Ahmed I became Sultan of the Ottoman Empire in 1603, at age 13. After a series of military setbacks, Ahmed sought God’s favor by building a mosque in Istanbul to rival the one built in 1558 by Suleiman the Magnificent, his much more successful predecessor. Like Suleiman, Ahmed modeled his mosque on Hagia Sophia, built as a church by Byzantine Emperor Justinian in 537 A.D. and later converted to a mosque by adding a mihrab in the direction of Mecca and minarets. Ahmed’s architects lacked the skill (or courage) of those of Justinian, who imaginatively supported the massive dome of Hagia Sophia on its exterior walls. The smaller dome of Ahmed’s mosque is supported on four interior columns derided as “elephant legs.” Light from more than 200 stained glass windows is supplemented by ornate chandeliers holding uncooked ostrich eggs intended to repel spiders and prevent unsightly webs.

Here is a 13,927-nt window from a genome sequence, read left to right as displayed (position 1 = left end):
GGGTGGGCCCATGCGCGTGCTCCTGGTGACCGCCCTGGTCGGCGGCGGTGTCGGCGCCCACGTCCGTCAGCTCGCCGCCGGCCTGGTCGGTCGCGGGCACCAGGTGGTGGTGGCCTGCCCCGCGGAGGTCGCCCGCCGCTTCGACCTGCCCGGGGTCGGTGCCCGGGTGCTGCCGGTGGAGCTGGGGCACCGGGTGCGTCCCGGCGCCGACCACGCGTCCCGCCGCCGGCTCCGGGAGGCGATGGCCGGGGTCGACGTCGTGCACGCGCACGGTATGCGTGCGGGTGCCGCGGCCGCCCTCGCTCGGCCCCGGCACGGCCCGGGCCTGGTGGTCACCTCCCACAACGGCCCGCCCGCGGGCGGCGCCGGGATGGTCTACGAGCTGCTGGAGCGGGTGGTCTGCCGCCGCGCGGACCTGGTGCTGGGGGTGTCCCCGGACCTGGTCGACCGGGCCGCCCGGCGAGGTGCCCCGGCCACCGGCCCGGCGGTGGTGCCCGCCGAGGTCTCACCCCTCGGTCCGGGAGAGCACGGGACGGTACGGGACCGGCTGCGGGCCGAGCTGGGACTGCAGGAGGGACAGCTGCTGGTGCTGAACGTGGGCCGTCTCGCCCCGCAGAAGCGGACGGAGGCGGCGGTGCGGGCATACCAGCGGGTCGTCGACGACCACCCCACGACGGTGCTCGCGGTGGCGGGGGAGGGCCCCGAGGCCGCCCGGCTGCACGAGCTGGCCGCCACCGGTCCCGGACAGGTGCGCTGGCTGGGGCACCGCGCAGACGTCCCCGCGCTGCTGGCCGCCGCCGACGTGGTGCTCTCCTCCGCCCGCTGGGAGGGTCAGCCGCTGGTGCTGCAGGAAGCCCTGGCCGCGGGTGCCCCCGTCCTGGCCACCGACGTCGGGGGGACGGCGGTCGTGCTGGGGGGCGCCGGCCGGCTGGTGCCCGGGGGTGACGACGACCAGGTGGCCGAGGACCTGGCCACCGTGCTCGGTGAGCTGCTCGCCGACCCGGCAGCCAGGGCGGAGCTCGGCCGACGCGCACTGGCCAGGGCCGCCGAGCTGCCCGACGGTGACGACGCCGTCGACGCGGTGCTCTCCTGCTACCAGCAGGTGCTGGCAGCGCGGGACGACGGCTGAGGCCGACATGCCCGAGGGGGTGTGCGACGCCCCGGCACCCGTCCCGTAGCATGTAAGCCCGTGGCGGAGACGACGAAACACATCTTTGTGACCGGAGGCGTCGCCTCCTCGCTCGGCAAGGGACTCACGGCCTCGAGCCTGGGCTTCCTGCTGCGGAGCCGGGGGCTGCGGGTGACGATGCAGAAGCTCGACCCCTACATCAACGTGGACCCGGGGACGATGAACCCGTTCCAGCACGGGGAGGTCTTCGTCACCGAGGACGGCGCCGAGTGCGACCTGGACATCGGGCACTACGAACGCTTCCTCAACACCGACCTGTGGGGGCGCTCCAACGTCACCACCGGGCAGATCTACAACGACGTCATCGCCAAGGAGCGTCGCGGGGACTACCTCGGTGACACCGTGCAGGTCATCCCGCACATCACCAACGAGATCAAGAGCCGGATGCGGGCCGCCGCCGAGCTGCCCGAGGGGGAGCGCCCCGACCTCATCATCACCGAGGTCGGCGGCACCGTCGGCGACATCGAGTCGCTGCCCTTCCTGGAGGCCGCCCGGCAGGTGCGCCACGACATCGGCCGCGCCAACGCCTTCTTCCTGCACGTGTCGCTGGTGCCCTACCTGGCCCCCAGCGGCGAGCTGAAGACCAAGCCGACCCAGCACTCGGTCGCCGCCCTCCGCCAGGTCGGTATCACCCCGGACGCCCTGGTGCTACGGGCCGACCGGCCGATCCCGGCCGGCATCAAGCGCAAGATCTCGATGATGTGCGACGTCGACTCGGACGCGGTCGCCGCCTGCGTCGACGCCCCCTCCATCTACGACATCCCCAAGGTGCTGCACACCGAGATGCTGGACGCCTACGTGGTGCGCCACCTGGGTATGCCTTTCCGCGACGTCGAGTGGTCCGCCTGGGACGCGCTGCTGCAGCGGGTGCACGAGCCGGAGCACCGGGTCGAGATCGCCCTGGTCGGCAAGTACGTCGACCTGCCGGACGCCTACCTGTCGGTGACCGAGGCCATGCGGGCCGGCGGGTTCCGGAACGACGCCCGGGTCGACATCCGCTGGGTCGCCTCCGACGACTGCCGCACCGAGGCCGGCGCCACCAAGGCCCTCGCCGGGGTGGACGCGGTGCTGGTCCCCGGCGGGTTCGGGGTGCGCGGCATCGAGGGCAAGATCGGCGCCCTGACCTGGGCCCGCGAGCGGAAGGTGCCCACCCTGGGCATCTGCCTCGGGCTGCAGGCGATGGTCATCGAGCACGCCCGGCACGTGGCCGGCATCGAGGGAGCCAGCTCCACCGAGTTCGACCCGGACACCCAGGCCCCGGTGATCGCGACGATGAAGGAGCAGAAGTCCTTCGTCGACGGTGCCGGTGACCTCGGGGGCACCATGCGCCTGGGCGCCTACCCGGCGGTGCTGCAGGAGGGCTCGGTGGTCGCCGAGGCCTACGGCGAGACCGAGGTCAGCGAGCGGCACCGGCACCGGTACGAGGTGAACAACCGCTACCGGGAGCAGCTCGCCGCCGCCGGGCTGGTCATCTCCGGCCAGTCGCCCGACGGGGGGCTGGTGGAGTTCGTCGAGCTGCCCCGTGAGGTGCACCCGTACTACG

Ahmed surrounded his mosque with six needle-shaped minarets carrying a total of sixteen balconies honoring him as the 16th sultan. When Islamic authorities in Mecca learned of the minarets, two more than around both Hagia Sophia and Suleiman’s mosque, they were outraged. The Great Mosque in Mecca had six minarets and, as the holiest place in Islam, was not to be out ranked in the minaret department. Ahmed reportedly solved the problem by financing the construction of a seventh minaret in Mecca.
Ahmed died at age 27, a year after completion of his mosque, and was interred in a mausoleum just outside the walls. Although his mosque is officially known as the “Sultan Ahmed Mosque,” it is popularly known as the “Blue Mosque” because of 20,000 handmade blue and white tiles in fifty different designs adorning its interior. Still used by Muslim worshippers, the Blue Mosque is open to the public except during daily prayers. Visitors can see for themselves if the ostrich eggs really work.